I WILL NEVER OWN ENOUGH BOOKS Spreads AmazeSauce over Self’s Saturday!

Today, I Will Never Own Enough Books nominated self for the CREATIVE BLOGGER AWARD!

Epic Blush!

The rules say that self has to share five facts about herself. So here goes:

  1. Her favorite indulgence is reading Everlark fan fiction.
  2. She was a Fellow in the Stanford University Creative Writing Program.
  3. Her 2nd favorite indulgence is watching plays. The last play she saw (July 2015) was “King John” at the Globe in London.
  4. She loves riding trains.
  5. She has written a 9/11 story called “Wavering” (Published in a literary magazine now defunct, boo).

So here are self’s five nominees:

  1. TheGypsyMind16
  2. The Alchemist’s Kitchen
  3. Kick-Ass Ireland!
  4. cassandra jp
  5. Kahakai Kitchen

Onward!

#fridayreads: Because It Is Impossible to Try and Quote Shakespeare in 140 Characters

Henry IV, Part One, Act One Scene Two (Self is so inspired after watching the Globe production of “King John” two days ago, with poet Joan McGavin!):

Prince Henry:  Good morrow, Ned.

Poins:  Good morrow, Sweet Hal. What says Monsieur Remorse? What says Sir John Sack-and-Sugar? Jack, how agrees the devil and thee about thy soul that thou soldest him on Good Friday last, for a cup of Madeira and a good capon’s leg?

Prince Henry:  Sir John stands to his word, the devil shall have his bargain, for he was never yet a breaker of proverbs; he will give the devil his due.

Poins:  Then art thou damned for keeping thy word with the devil.

Prince Henry:  Else he has been damned for cozening the devil.

Poins:  But my lads, my lads, tomorrow morning, by four o’clock early at Gadshill. There are pilgrims going to Canterbury with rich offerings, and traders riding to London with fat purses.

Stay tuned, dear blog readers. Stay tuned.

Off-Season 5: South Bank, London

OFF-SEASON is still the theme for these photographs.

OFF-SEASON is partly nostalgic. A looking back.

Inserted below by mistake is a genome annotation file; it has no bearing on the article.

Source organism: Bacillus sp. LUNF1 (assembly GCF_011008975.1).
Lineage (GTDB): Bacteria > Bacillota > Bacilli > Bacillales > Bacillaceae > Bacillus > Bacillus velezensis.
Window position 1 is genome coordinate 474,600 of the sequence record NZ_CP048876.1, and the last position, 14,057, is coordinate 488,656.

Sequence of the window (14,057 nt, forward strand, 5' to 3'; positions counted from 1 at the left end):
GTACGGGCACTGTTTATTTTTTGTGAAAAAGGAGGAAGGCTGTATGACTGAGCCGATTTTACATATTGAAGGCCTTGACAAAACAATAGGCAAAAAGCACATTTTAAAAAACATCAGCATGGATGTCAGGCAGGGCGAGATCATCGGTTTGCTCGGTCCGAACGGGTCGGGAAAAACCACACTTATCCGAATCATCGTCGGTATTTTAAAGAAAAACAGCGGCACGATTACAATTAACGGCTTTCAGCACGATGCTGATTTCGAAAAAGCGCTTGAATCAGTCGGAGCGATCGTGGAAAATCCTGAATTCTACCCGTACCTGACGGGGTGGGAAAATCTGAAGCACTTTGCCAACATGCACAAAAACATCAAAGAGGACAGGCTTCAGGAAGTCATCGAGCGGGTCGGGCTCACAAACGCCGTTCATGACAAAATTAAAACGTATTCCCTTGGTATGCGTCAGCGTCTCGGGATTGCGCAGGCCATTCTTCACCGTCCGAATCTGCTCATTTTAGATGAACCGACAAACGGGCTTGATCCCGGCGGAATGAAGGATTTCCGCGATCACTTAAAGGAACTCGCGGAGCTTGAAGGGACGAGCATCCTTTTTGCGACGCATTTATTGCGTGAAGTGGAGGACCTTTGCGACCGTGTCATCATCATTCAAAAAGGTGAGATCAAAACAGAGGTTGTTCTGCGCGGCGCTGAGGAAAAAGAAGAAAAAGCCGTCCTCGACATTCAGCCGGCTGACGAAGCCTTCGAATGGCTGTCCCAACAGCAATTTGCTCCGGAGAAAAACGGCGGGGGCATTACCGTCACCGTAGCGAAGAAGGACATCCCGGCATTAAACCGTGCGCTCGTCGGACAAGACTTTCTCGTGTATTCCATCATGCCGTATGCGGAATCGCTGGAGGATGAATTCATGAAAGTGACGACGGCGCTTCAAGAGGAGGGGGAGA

It’s also a phase.

Her last fulll day in London, Joan McGavin took self walking all over the South Bank. Where Shakespeare’s Globe used to be is now a modern apartment building. Signs mark the location of the old Globe, however. It’s a parking lot, around the corner from the new Globe:

The Old Globe is a Parking Lot Adjacent to a Modern Apartment Building in London's South End.

The Old Globe is a Parking Lot Adjacent to a Modern Apartment Building in London’s South End.

Signs show the layout of the old theatre complex. Self likes to muse on the contrast with the current surroundings: cars, vans, box-like buildings.

Signs show the layout and orientation of the old Globe. Self didn't know about bear-baiting.

Signs show the layout and orientation of the old Globe. Self didn’t know about bear-baiting.

Part of our perambulations involved a visit to the Tate Modern Gallery of Art. The building is huge. It dwarfs everything alongside. The building used to house the Bankside Power Station.

The main entrance is cavernous. The lower level was practically empty, except for this greatly ambiguous piece. It felt unfinished but perhaps that was the point?

An Art Installation on the Lower Level of the Tate Modern on London's South Bank. Self doesn't know what it means.

An Art Installation on the Lower Level of the Tate Modern on London’s South Bank. Self doesn’t know what it means.

It’s “Off-Season” because it is so isolated and random, occurring in the middle of what evokes a warehouse setting.

Stay tuned, dear blog readers. Stay tuned.

Second (Or Third) Re-Read of CLOCKWORK PRINCESS

Self had quite a busy Sunday.

She went to the Victoria and Albert Museum. Then she walked around, taking lots of pictures.

She finally, finally did a little work on her WIP, A Myriad Wildernesses.

She spoke to Joan McGavin.

She heard from Zack.

She began re-reading Clockwork Princess.

(Dear blog readers sigh)

She loves, loves, loves the angst.

Clockwork Princess opens with Tessa Gray in a gold wedding dress.

And Cicely Herondale trying to goad her brother, Will, into writing a letter to their parents, who he hasn’t seen or spoken to in five years.

Cecily:  Would you consider a wager, Will?

Cecily was both pleased and a little disappointed to see Will’s eyes spark, just the way her father’s always did when a gentleman’s bet was suggested. Men were so easy to predict.

Self likes Cecily! Got a lot of spunk, that girl does. Sort of reminds her of Arya Stark.

Let’s see, what else did self do today? She got herself a ticket to see The Curious Incident of the Dog in the Night-Time, which is showing at the Gielgud. She hopes it’s as good as the Broadway production, which just won a bunch of Tonys, including one for Alex Sharp, who plays the male lead. Well, it should be just as good, since the play originated here, in London.